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Jameel Al Zahawi, 'Equality in Age'

Jameel Al Zahawi (1863-1936), 'Equality in Age' (translated from the Arabic by Sivar Qazaz)

How many men of sixty have married adolescents,
Their gray hair burning as fire on their heads?

For an unknown term, he does his work with her,

And it might be short, that term,

And the tether of kindness, afterward, is his last concern,
Whether it stretches between them or not.

She married without apprehending her future misery:
Is her husband one of the ogres or a man?

He curses her, not for a sin, then kicks her - 
She bears all his insults.

And after that, he scurries off as an ostrich would to 
His friends, dry inside as dead wood,

Four never enough to satisfy his insatiable hunger,
While, for a wolf, one lamb satiates.

Her family forced her to marry
The rich, coveted, old Sheikh.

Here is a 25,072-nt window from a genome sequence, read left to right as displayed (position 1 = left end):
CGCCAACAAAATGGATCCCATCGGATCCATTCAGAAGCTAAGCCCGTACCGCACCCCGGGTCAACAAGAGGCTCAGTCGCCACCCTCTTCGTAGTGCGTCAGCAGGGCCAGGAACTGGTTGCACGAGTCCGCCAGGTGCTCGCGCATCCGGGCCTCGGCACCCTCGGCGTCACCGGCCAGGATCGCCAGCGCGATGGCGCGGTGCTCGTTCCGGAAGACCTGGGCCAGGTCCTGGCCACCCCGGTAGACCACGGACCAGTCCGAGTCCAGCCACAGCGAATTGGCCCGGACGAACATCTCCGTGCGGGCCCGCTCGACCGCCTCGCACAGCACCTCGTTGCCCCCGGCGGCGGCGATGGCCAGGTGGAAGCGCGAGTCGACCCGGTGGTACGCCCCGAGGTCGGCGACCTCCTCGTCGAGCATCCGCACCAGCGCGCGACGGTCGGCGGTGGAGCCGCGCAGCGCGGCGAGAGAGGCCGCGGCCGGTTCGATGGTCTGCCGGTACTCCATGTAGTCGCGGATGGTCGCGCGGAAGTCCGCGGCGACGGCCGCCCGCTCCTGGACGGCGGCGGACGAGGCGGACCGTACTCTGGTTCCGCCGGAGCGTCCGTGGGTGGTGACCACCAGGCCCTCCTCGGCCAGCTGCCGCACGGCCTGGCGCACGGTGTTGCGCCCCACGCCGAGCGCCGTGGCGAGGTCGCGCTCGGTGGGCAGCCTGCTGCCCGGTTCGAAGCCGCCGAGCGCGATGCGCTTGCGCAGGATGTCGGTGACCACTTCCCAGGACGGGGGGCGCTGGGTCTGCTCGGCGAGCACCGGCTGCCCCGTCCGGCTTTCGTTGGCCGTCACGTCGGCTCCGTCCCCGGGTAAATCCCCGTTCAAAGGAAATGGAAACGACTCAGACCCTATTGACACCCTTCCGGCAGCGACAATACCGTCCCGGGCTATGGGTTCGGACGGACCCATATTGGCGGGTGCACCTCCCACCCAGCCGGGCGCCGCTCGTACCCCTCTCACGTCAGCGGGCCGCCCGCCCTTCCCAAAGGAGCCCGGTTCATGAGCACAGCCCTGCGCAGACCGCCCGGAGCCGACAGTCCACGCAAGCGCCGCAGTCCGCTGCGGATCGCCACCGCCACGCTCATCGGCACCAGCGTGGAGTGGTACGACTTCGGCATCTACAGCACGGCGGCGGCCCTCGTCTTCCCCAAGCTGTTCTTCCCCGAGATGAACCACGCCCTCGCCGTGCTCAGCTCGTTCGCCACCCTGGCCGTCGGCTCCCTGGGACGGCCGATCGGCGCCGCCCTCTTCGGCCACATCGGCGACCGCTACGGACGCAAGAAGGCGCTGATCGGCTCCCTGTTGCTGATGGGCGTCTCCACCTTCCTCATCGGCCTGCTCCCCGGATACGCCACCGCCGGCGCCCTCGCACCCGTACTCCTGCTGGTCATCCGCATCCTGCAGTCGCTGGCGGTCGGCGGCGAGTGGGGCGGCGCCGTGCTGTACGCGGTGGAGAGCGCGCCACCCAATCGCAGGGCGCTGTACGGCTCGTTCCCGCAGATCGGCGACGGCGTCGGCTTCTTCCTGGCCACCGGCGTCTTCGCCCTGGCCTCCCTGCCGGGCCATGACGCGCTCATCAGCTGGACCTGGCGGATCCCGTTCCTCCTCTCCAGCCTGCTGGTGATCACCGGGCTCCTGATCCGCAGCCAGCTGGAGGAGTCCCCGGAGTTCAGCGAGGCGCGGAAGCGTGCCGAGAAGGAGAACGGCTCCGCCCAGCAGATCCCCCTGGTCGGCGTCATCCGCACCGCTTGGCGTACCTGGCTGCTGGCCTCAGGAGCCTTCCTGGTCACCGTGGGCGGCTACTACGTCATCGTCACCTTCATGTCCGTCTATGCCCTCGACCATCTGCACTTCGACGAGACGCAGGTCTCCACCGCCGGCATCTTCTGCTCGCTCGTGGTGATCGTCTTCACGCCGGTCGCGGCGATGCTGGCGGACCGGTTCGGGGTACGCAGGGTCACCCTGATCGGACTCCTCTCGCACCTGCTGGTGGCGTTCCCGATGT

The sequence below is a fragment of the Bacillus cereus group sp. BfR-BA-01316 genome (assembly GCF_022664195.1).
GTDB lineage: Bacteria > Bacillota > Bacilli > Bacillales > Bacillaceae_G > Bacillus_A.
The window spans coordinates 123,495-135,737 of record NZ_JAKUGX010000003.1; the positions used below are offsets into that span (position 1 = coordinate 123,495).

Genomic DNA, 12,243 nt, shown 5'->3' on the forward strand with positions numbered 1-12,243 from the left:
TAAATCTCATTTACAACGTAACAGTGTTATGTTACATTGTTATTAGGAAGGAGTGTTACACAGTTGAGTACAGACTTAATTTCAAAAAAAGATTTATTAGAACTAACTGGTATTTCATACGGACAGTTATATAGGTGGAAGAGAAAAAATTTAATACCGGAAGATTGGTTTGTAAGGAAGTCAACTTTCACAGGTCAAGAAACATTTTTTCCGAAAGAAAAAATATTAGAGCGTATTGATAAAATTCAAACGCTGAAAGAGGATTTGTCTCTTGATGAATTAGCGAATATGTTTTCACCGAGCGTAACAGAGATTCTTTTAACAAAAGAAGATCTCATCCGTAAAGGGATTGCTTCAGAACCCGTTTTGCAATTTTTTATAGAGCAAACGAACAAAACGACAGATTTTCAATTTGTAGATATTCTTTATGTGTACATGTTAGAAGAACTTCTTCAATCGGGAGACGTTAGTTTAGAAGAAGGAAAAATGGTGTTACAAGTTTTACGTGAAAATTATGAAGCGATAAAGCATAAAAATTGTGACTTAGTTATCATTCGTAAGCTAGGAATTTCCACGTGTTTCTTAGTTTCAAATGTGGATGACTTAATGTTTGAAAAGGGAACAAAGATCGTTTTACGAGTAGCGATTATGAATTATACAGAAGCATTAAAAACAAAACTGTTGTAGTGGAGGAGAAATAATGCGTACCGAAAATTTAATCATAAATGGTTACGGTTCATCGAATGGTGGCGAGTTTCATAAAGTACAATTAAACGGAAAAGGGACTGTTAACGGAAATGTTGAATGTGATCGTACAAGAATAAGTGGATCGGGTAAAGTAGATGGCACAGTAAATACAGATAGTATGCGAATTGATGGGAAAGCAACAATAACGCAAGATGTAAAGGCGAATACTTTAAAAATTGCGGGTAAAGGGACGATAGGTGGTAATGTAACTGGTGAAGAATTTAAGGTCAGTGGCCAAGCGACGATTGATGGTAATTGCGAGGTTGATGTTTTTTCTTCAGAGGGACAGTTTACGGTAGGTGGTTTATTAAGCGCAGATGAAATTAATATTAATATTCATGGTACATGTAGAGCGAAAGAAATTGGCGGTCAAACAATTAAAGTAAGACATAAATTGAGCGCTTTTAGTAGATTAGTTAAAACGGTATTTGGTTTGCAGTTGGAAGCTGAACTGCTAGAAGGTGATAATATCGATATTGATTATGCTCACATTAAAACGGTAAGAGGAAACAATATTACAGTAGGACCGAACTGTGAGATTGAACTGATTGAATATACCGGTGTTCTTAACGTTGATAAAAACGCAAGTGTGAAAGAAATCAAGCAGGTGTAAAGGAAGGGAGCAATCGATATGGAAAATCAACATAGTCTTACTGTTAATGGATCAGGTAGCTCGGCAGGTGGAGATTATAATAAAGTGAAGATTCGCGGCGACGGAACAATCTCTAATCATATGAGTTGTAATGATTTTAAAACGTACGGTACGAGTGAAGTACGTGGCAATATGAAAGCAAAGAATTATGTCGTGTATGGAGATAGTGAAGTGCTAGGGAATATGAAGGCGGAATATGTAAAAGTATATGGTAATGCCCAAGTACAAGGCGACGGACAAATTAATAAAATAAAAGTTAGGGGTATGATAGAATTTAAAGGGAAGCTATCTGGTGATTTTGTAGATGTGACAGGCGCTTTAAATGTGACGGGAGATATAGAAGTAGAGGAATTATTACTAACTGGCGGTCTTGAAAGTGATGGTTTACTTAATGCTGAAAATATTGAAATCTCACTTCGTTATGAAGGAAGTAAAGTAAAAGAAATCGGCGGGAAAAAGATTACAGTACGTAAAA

In his house, he has wives,
Three, but the Sheikh wished four,

She sleeps with him in the house: as he is
Old as her father, tell us, how is the union made?

In the house, she will live miserable or die depressed.
Death by sorrow is better.

In the house, sorrow, misery, and despair will appear
To her, as ghosts; she will receive disasters as guests.

And she was wedded to the Sheikh, giving as her gift
her misery, a gift he greatly enjoyed.

She begged him, Please, Sheikh, don’t bring me your desire.
You are my father, but even older.

If your gray hair didn’t deter me,
Your ignorance would.

The Sheikh refused to fetter his lust,
Unhappy to leave what he expected.

He puffed angrily, angling his brow,
And grabbed at her as she pushed him away,

Telling her, Asmaa, you are mine by Sharia
And what Sharia makes mine shall obey.

God in heaven made you mine.  He is
Wise and prescribes the right and the wrong.

When she saw there was no one to defend her, preserve her
From the Sheikh, when the Sheikh began to tire,

She lifted a cup, prepared
With poison, and, provoked, gulped it down.




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